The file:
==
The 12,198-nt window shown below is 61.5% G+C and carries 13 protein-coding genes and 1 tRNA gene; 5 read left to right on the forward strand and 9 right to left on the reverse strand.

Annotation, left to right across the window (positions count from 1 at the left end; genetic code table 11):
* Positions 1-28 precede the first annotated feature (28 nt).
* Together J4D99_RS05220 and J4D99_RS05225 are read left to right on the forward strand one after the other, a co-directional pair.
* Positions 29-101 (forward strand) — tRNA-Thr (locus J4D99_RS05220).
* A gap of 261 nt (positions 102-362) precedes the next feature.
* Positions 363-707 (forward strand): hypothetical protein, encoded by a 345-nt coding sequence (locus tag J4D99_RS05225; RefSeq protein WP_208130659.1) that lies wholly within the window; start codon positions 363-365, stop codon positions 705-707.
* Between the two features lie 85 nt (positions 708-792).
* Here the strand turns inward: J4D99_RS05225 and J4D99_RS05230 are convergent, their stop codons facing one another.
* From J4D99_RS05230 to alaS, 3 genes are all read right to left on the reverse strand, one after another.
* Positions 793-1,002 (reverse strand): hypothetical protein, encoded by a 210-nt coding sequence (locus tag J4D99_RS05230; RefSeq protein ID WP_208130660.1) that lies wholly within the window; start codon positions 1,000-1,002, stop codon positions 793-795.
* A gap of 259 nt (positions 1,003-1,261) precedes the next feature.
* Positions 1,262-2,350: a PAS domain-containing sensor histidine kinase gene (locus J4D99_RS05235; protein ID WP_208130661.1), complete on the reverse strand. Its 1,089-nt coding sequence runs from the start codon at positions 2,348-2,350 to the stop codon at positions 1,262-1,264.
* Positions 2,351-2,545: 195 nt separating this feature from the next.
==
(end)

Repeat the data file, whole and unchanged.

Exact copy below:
The 12,198-nt window shown below is 61.5% G+C and carries 13 protein-coding genes and 1 tRNA gene; 5 read left to right on the forward strand and 9 right to left on the reverse strand.

Annotation, left to right across the window (positions count from 1 at the left end; genetic code table 11):
* Positions 1-28 precede the first annotated feature (28 nt).
* Together J4D99_RS05220 and J4D99_RS05225 are read left to right on the forward strand one after the other, a co-directional pair.
* Positions 29-101 (forward strand) — tRNA-Thr (locus J4D99_RS05220).
* A gap of 261 nt (positions 102-362) precedes the next feature.
* Positions 363-707 (forward strand): hypothetical protein, encoded by a 345-nt coding sequence (locus tag J4D99_RS05225; RefSeq protein WP_208130659.1) that lies wholly within the window; start codon positions 363-365, stop codon positions 705-707.
* Between the two features lie 85 nt (positions 708-792).
* Here the strand turns inward: J4D99_RS05225 and J4D99_RS05230 are convergent, their stop codons facing one another.
* From J4D99_RS05230 to alaS, 3 genes are all read right to left on the reverse strand, one after another.
* Positions 793-1,002 (reverse strand): hypothetical protein, encoded by a 210-nt coding sequence (locus tag J4D99_RS05230; RefSeq protein ID WP_208130660.1) that lies wholly within the window; start codon positions 1,000-1,002, stop codon positions 793-795.
* A gap of 259 nt (positions 1,003-1,261) precedes the next feature.
* Positions 1,262-2,350: a PAS domain-containing sensor histidine kinase gene (locus J4D99_RS05235; protein ID WP_208130661.1), complete on the reverse strand. Its 1,089-nt coding sequence runs from the start codon at positions 2,348-2,350 to the stop codon at positions 1,262-1,264.
* Positions 2,351-2,545: 195 nt separating this feature from the next.